Every Place on Mother Earth is Sacred
As you walk upon the sacred earth, treat each step as a prayer. ~ Black Elk
Eventually, as I listened, every piece located its home. And, in every case, there was some degree of alignment between the designs created months earlier and the places where they landed. As I reflected on where each piece landed, I observed that many better known sacred places were not involved. And some that were involved might not be easily identified as sacred by many people. So why these places? Well, first of all, I believe that absolutely every place on the earth is sacred – even those that have been desecrated by humans. Sacredness is about recognition, reverence, and respect.
It turns out, in fact, that a few of the sacred homes are in places that have been desecrated by humans. One of them is Allow the Waters which is about surrendering into the healing waters of life. Its home is on the atolls of the Marshall Islands where the United States conducted 67 above ground nuclear bomb tests in the 1940s and 1950s. Entire populations were relocated. The islands continue to be uninhabitable because of high radiation levels. Thus, no one for whom they were a sacred home has been able to return.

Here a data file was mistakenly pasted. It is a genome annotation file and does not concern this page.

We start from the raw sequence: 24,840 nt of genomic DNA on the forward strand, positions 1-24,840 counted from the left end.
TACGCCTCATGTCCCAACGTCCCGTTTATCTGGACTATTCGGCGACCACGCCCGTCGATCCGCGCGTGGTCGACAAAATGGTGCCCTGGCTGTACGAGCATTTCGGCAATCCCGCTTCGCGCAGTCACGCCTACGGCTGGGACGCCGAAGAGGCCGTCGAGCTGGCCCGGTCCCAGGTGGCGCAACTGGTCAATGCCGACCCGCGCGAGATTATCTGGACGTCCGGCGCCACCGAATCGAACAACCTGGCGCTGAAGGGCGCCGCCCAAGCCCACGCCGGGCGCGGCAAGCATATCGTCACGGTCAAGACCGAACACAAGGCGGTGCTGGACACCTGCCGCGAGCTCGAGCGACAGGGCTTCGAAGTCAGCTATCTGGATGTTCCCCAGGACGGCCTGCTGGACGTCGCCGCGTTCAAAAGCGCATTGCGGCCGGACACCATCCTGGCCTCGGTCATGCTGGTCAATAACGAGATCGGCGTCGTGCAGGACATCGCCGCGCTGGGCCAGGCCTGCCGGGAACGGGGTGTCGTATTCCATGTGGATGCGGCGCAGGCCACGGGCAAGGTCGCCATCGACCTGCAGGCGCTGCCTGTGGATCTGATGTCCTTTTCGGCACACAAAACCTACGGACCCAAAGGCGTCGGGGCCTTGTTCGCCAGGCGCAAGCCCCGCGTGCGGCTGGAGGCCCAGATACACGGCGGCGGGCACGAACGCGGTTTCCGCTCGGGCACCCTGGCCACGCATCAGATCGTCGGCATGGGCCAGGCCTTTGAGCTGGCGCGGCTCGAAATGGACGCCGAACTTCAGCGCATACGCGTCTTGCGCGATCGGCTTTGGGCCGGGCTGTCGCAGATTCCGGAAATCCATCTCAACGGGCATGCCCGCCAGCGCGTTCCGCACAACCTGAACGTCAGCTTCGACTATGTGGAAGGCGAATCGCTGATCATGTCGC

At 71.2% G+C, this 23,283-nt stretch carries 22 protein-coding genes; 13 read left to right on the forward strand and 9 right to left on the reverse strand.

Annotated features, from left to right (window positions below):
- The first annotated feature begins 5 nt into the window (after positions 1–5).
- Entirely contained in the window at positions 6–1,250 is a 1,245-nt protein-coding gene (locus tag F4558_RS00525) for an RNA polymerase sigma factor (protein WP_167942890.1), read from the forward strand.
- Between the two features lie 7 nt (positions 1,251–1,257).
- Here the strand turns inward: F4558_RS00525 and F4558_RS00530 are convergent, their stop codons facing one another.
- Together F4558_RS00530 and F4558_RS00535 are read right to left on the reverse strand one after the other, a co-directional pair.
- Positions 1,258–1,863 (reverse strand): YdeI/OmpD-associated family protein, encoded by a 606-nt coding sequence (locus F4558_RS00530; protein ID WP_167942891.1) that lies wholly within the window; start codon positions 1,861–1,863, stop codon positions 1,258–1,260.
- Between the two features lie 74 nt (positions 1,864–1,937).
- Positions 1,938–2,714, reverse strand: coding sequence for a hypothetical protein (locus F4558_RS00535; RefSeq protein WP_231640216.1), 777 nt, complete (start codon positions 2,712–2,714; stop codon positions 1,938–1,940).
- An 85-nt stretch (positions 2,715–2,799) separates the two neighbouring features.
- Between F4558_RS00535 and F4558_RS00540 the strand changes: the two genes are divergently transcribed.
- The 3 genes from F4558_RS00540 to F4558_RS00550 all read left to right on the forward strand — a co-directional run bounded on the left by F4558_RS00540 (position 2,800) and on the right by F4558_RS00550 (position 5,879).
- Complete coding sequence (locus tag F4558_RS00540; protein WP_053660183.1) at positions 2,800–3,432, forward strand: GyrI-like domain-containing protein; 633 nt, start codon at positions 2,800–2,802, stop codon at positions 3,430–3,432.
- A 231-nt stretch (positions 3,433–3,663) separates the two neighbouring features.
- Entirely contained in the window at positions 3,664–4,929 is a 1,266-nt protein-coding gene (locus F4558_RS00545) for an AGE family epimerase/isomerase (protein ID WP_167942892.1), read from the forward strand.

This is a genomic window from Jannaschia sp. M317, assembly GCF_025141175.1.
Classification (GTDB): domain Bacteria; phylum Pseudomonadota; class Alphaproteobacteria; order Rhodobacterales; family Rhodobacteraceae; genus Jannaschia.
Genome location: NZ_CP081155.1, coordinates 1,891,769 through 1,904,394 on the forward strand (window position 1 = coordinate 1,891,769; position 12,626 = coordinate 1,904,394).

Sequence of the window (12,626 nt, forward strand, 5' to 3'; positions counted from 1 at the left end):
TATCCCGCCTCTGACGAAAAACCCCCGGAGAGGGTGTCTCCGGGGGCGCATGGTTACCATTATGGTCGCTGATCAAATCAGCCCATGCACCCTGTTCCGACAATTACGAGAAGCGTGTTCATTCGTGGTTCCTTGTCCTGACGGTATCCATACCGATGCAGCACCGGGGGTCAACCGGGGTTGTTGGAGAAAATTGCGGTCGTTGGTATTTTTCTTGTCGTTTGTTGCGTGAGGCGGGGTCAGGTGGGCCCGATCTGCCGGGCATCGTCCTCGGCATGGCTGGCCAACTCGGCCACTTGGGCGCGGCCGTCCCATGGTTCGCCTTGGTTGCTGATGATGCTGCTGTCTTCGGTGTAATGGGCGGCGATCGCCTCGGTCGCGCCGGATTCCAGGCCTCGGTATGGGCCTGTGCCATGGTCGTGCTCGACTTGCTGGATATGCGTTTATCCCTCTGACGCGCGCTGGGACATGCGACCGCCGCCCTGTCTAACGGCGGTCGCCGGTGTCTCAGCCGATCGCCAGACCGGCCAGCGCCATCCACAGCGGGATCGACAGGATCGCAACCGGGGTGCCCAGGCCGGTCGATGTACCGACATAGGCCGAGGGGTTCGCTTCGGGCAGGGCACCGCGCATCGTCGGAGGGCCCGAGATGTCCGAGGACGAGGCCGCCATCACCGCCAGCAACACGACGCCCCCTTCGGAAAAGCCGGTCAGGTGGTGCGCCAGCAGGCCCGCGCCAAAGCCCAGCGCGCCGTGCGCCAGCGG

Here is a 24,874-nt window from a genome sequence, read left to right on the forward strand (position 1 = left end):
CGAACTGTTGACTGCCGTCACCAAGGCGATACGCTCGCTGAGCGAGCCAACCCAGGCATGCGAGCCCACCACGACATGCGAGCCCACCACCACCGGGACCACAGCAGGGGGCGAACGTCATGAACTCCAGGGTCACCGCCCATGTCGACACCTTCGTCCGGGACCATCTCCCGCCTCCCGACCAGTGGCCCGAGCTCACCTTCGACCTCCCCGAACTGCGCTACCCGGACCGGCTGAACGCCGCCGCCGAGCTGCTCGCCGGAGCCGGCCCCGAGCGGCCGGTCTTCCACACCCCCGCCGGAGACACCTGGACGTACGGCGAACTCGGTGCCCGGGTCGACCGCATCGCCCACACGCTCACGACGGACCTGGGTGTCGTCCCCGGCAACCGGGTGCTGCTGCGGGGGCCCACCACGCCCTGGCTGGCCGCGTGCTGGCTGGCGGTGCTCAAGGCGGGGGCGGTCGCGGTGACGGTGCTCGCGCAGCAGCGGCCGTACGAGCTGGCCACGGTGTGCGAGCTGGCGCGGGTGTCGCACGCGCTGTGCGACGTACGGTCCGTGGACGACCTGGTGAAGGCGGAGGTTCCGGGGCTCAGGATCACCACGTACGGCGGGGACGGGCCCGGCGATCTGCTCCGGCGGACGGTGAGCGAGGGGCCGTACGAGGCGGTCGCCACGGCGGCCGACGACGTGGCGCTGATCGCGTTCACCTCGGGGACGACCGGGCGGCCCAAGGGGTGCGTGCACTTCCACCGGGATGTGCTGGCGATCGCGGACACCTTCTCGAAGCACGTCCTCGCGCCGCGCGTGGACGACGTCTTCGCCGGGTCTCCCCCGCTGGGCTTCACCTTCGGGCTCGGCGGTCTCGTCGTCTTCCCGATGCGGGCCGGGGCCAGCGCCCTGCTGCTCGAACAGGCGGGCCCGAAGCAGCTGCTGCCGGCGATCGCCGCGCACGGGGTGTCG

Another example that is closer to home for me is a three-way continental divide in northern Minnesota. We usually think of continental divides was being in mountainous areas and usually they divide east from west or north from south. But not this one! The waters flow in three directions: west to the Red River and then north to Hudson Bay, east to Lake Superior and on to the Atlantic Ocean, and south to the Mississippi and the Gulf of Mexico. This three-way divide is called The Hill of Three Waters by the Ojibwe Indians who revere it as a sacred site.
The piece that belongs there is called Superior Sunrise. It vibrates to the number 1 and it is about new beginnings and initiating a new cycle in life. That was clear to me as I designed it, though as I’ve said before, I didn’t realize it at the time. So none of that is remarkable. What’s remarkable is that this three-way divide is inaccessible to you and me. It is ‘owned’ by an iron mining company. I did not know this when I took my son, Michael, on a trip to visit it. I only learned it when we went to the visitor center on the south rim of the mine. The woman who worked there pointed toward the north and told us it was impossible for us to visit. I later learned that the divide is on a hill in the pit, fenced in per an agreement with the Ojibwe; The Hill of Three Waters sits inside the largest open pit iron mine in the world. Here’s a quote I read about it: “The hill is just a tiny part of a vast ruined red landscape formed by dozens of mine pits expanding into each other over the past century.”
Yes, inaccessible and desecrated places are holy and sacred right along with better known, lauded, and often-visited places of pilgrimage.